What are interesting to me are the differences between LinkedIn and other social networking sites. As with Facebook, users of LinkedIn can post things of interest, have a profile picture, and get updates about their connections.

When I first started using the site, however, I felt strange using the same practices as I would on Facebook. I didn’t want to use my same profile picture. Why? It’s not like my Facebook makes me out to be a crazy college party animal; in fact, I look pretty subdued in my photo, but for some reason, it just didn’t seem professional enough to use as my picture on LinkedIn. What am I supposed to use the posting for? On Facebook, I usually post articles about politics or videos that satirize the whole situation. I might send someone a link to an irrelevant cute cat picture or post my photos from a recent trip. Does any of that seem like a good idea on LinkedIn? No. So what do I do with this feature?

Funny how function of a website – even within the parameters of social networking – determines how we use and perceive it. It was also funny to see how hard all of my peers try to sell themselves. Yes, that’s the point of the game, but that doesn’t make it any cooler to play it.

Join LinkedIn and you'll look just like all of these happy professional people. Yay!


Twitter: Showing us that life is mostly pointless babble

In one of my classes, we’ve been discussing social networking and what it provides people. Twitter is an interesting case because its structure is so minimal. You’re limited to a few characters and the action of following or being followed. Compared to the multi-media competition of Facebook, Twitter seems useless. When I first got one, I didn’t really know what to do with it. Perhaps it’s due to my lack of a smart phone, but I really don’t have any use for Twitter.

Another interesting thing is what people choose to do with Twitter.

Given the Occupy Movement’s focus on self-mass media, we’ve been talking a lot in class about how this is changing the format of news. While I don’t consider the often anonymous, haphazard form of tweeting and digital word-of-mouth to be comparable to “news” we did have a good discussion about how news has found its way into arenas like Twitter. You can tweet anything you want. So, Twitter really shows us what we’re choosing to talk about. How much of our banter is news-based?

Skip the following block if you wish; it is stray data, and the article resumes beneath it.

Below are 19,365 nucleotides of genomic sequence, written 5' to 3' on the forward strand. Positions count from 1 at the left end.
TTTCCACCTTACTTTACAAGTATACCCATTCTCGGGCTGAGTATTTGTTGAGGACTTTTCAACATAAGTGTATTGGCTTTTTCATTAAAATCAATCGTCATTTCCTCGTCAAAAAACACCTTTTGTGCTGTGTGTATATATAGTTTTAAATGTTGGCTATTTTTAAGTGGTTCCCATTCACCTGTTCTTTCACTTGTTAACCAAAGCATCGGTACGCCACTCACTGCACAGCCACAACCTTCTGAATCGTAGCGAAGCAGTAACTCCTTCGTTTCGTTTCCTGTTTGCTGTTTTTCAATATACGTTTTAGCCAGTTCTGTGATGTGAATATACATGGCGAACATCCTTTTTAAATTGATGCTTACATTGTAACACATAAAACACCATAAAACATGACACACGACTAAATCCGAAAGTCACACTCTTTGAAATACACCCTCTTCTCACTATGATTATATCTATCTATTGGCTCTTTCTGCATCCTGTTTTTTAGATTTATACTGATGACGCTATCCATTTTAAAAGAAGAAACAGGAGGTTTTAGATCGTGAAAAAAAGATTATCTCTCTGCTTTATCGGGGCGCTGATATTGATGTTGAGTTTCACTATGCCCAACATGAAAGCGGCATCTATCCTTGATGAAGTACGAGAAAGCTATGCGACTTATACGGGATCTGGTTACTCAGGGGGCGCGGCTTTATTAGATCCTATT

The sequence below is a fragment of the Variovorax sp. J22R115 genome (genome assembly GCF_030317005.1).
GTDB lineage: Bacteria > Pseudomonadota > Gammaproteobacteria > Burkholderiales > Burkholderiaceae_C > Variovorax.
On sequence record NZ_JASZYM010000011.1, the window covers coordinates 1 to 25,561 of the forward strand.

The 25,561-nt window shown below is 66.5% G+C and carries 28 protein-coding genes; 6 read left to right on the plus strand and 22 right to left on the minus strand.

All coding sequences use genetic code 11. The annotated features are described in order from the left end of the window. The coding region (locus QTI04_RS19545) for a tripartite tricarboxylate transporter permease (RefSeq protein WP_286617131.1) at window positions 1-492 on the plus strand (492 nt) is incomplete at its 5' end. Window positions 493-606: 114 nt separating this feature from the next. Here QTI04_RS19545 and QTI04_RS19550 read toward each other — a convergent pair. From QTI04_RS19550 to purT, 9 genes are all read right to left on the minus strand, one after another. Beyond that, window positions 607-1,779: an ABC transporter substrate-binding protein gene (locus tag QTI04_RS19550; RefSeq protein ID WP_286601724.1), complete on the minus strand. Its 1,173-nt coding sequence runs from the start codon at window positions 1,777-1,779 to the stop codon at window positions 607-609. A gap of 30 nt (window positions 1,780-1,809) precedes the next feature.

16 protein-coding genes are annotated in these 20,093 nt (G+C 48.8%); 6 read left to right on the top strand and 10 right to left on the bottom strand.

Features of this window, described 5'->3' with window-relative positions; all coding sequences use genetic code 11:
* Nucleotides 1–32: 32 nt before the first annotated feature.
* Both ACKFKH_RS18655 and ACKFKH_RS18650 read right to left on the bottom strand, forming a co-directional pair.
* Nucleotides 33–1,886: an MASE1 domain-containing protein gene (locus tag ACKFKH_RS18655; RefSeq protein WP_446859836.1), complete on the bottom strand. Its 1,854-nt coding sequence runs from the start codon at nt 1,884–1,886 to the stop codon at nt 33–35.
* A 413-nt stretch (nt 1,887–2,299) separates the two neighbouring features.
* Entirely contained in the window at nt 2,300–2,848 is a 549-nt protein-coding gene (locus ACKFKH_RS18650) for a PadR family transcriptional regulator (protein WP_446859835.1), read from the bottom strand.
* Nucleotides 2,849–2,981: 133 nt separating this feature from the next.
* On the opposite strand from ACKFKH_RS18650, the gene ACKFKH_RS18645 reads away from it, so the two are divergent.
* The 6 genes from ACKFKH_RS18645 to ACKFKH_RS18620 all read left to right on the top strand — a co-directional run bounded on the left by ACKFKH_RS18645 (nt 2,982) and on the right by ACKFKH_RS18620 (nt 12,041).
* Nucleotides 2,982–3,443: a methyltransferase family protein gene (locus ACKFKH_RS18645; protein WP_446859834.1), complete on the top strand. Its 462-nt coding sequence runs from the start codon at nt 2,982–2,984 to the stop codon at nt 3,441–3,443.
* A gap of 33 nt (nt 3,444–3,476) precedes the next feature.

A recent, short-term study of tweets, or posts, on Twitter deemed 40% of them are “pointless babble.” 37.5% were deemed conversational and 8.7% as having pass-along (news) value. Self-promotion and spam stood at 5.85% and 3.75% respectively.

So, collectively, spam and self-promotion outweigh the news. Thanks, Twitter. Just one more reason why I’m slowing losing faith in modern media to do anything but distract us.


Amusing Ourselves to Death

Last week, in between worrying about two looming 20-page papers, I was watching the Daily Show because sometimes even cynical me needs a little sugar to help the medicine go down. As much as I love watching Jon Stewart sometimes his level of awareness makes me sad. Yes, he’s doing comedic routines on the news, and he’s a TV persona like so many others, but it seems like he’s sometimes a little put off by reality.

In the episode I watched, he brought attention to the email hacking and attempted debunking that surrounded the topic of global climate change at Climategate in 2009. At the time, it caused a lot of skepticism around the topic and suggested that scientists had been manipulating the data to show climate change; this caused a nearly 20% drop in the acknowledgement of climate change.

While networks had a “field day” during this time, no one bothered to mention that a study intended to disprove climate change, funded by Tea Party oil tycoons, the Koch brothers, actually reaffirmed the science behind it.

What, you may ask, was distracting the broadcast news groups to the point that they missed this gem of information? McDonald’s reintroduced the McRib sandwich. I’ll just give you a minute to let that soak in. Yes, today’s news is more focused on annual fast food specials than something that could very well bring us all to our demise (Although, I guess you could argue that McDonald’s could also bring us all to our demise).

So where does the title of this quaint Editor’s Corner come in? Amusing Ourselves to Death: Public Discourse in the Age of Show Business is a book by educator Neil Postman written in 1985. In his book, Postman relies on the fictitious futuristic dystopias given to us by the great Orwell and Huxley. These books, however, are becoming more of a reality. The author leans more towards the world of Huxley’s Brave New World, in which the people medicate themselves into bliss and voluntarily give up their rights. Postman argues that news has become an entertainment source, and another form of distraction.

As scary as it is, we all need a serious wake up call – to global climate change, to what’s important, to what is detrimental to the sustenance of life as we know it. Without an importance placed on serious issues, the masses will just fade into the mindless babble of social networking, commercials, and reality TV. We very well may end up amusing ourselves to death… if the McRib doesn’t kill us first.